It would also be safe to say that Swype has officially arrived as a viable text entry platform, much the way T9 did years ago on phones when texting became more mainstream. The technique uses the swipes from key to key to speed up typing in a way that even a well-designed keyboard might not. We've seen iPhone 4s work faster, but for many it could be a reason to drop a hardware keyboard.
Compliments also have to be given out for the car cradle and desk cradle apps. These make the Fascinate much more useful as an alarm clock or a driving GPS unit by providing an interface you can easily reach when in bed or in your car at a stoplight.
Unique to Verizon is the use of the Fascinate as a 3G mobile hotspot, to feed an Internet connection to other devices over Wi-Fi, and its support for Skype Mobile for Android. Both could be considered advantages, but there are catches, too. Since Android 2.1 doesn't have built-in tethering, Verizon uses a proprietary implementation that lets it ask $20 extra per month and institute a 2GB cap. Likewise, Skype has been held back so that it has to use Wi-Fi for true VoIP; go to 3G and you still use your cellular minutes. We'd rather have the features than not, but it should be noted that other countries don't usually face these decisions to protect traditional business at the expense of subscribers.
In addition to these features all of the typical Android, Samsung, and Verizon fare is present including Android Market, Samsung's Social Hub, and all of the typical Verizon V Cast media apps. However, much attention has been drawn to Verizon's decision to change search engines. The search widget and OS-wide defaults for the Fascinate aren't based on Google, as one would expect on an Android phone, but instead Microsoft's Bing. Moreover, there are hints that Verizon may have taken steps to prevent customers from even using Google outside of manually setting it as the homepage. Everyone has noted that the Google options are missing, and some have claimed that they can't install official Google widgets.
When we talked to a Verizon spokeswoman, she claimed that Google would come back with Android 2.2, but it's hard to tell how accurate this might be. The same representative also didn't understand what Android widgets were and that the Google widget has been on Android phones since they launched two years ago. We know why Bing is the default; Verizon struck a non-exclusive deal with Microsoft for its non-Droid phones. But for those who assumed that Android's openness meant freedom of choice, it's a rude shock and could be enough to steer them away from the Fascinate, if not Verizon entirely.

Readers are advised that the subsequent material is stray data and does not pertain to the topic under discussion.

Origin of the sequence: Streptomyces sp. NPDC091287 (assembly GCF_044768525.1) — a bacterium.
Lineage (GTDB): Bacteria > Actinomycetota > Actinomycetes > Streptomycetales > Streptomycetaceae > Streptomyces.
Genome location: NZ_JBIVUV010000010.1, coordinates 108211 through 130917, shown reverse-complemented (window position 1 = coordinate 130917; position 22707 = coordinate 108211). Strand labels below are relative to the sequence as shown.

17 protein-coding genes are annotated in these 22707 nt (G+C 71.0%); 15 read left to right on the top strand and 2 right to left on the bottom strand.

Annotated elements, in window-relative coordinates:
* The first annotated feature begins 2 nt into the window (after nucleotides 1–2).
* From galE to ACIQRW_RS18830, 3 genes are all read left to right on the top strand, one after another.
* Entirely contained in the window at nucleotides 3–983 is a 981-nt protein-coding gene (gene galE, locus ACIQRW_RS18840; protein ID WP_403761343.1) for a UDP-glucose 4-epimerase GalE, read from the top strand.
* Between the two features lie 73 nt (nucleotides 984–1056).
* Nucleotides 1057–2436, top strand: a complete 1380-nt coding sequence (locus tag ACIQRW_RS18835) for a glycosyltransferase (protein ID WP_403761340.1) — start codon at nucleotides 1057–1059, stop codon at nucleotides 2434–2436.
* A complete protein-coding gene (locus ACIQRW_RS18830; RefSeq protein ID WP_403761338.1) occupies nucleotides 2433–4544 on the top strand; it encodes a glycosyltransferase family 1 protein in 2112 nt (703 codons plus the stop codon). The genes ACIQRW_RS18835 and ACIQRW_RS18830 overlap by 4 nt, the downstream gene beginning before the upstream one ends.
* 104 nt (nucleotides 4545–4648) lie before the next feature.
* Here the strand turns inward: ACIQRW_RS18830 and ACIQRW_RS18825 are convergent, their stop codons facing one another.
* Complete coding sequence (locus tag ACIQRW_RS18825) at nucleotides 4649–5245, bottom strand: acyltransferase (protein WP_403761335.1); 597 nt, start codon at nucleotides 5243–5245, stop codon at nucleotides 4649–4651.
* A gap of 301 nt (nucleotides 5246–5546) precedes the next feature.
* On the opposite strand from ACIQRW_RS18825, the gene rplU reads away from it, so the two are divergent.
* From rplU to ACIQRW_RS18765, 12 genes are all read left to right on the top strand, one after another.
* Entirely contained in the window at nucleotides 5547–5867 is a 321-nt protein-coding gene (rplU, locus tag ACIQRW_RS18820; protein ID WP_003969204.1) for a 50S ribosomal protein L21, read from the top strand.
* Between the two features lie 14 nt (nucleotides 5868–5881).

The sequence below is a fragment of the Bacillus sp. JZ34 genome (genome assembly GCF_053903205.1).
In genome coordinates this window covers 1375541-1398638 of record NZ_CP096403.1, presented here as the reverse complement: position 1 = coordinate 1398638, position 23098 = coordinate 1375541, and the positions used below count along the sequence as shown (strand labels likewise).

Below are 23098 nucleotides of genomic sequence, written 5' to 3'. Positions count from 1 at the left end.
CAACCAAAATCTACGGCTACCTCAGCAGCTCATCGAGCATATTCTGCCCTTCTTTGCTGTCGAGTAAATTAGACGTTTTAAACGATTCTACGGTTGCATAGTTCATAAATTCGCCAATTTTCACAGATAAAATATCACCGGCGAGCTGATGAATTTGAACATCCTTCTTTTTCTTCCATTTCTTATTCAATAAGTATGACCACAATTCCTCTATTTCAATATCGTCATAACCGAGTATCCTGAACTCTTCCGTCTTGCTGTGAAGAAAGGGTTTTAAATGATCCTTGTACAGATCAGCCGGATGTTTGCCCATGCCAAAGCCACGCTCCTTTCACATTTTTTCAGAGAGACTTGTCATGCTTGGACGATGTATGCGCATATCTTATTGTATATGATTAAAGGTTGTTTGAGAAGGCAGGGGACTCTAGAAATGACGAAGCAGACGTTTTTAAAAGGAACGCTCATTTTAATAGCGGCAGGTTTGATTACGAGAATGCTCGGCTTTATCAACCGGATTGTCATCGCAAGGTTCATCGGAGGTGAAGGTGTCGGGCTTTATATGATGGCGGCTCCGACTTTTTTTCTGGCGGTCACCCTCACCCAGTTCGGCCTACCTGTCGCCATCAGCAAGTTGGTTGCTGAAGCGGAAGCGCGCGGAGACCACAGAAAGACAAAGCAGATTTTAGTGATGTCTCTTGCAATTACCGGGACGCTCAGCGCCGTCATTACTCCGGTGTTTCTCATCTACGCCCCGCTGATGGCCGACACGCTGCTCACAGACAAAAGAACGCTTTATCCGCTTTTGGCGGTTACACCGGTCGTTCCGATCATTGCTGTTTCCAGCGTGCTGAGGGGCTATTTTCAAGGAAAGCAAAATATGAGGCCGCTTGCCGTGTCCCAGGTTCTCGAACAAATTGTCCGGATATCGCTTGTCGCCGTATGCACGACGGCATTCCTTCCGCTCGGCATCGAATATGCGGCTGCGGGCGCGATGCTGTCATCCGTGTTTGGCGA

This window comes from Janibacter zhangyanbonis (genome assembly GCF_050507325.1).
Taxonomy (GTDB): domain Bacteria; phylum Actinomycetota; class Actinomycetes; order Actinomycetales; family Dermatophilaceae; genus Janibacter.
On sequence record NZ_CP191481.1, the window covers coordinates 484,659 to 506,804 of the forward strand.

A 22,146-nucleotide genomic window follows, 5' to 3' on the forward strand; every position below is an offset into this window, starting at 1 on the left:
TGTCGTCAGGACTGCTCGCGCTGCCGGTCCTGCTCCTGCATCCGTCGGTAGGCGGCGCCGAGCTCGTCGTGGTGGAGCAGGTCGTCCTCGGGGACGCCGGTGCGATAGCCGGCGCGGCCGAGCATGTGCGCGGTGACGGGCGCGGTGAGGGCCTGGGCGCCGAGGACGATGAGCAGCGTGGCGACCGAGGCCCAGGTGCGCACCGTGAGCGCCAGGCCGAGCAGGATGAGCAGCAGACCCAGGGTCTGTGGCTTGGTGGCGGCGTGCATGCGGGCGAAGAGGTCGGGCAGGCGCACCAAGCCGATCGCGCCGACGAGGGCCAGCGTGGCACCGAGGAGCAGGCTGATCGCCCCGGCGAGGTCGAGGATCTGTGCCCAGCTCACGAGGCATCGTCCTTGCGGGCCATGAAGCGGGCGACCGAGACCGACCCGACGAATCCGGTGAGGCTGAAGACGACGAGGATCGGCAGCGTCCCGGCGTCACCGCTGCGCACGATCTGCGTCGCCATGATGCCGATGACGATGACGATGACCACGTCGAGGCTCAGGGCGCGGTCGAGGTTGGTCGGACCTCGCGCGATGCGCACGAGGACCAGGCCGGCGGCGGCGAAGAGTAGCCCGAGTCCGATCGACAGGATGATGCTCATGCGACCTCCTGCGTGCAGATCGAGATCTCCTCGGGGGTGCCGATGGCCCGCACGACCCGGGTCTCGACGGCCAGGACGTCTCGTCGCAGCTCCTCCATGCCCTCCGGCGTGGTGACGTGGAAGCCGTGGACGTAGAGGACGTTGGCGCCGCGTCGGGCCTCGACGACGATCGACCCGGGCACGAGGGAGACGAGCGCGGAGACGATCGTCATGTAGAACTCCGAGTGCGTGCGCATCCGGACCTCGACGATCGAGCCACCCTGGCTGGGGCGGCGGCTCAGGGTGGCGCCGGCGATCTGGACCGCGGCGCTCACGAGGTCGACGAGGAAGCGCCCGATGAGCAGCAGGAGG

While that's a glaring issue, our list of other criticisms for the Fascinate is quite short. Android 2.2 still hasn't arrived, and it's bit puzzling that the Fascinate would ship significantly later than other Galaxy S models but use 2.1. We would really like to get definite upgrade plans for this model, especially beyond the promised 2.2 fix. Samsung's history with Android so far has been a tenuous one, as more than one phone has been left running an outdated version of Android for the rest of its lifespan even when the hardware was capable of more.
With an identical $200 price tag and similar features, the Samsung Fascinate is a compelling alternative to the Droid Incredible or Droid X. That said, the choice for users looking for an Android-based smartphone on the Verizon will largely come down to a matter of personal preference. On paper, the Motorola and HTC phones look more appealing through the larger screens and higher-resolution cameras, but the Fascinate has Swype and other helpful apps out of the gate as well as exceptional performance and one of the best screens in the field.
With this in mind, we're disturbed at the direction Android has taken in the Fascinate. Samsung's customizations go some ways to making the OS more accessible, but the mandatory Bing search and Skype limits run against the notion that Android is free. It's ironic that an iPhone, the definition of a closed platform, has more search engine choices. It's not a fatal limitation in this case by any means, but we'd like to see Google back its words in practice and guarantee choice for the users, not just the carriers.
The battle for smartphone dominance at the $200 price point will only get tougher if Verizon gets the iPhone 4, so Samsung and Verizon may not have much of a chance to rest easy. Regardless of whether or not this happens, the Fascinate is a good choice among many and helps reinforce the diversity of Android on a network that has become Google's home.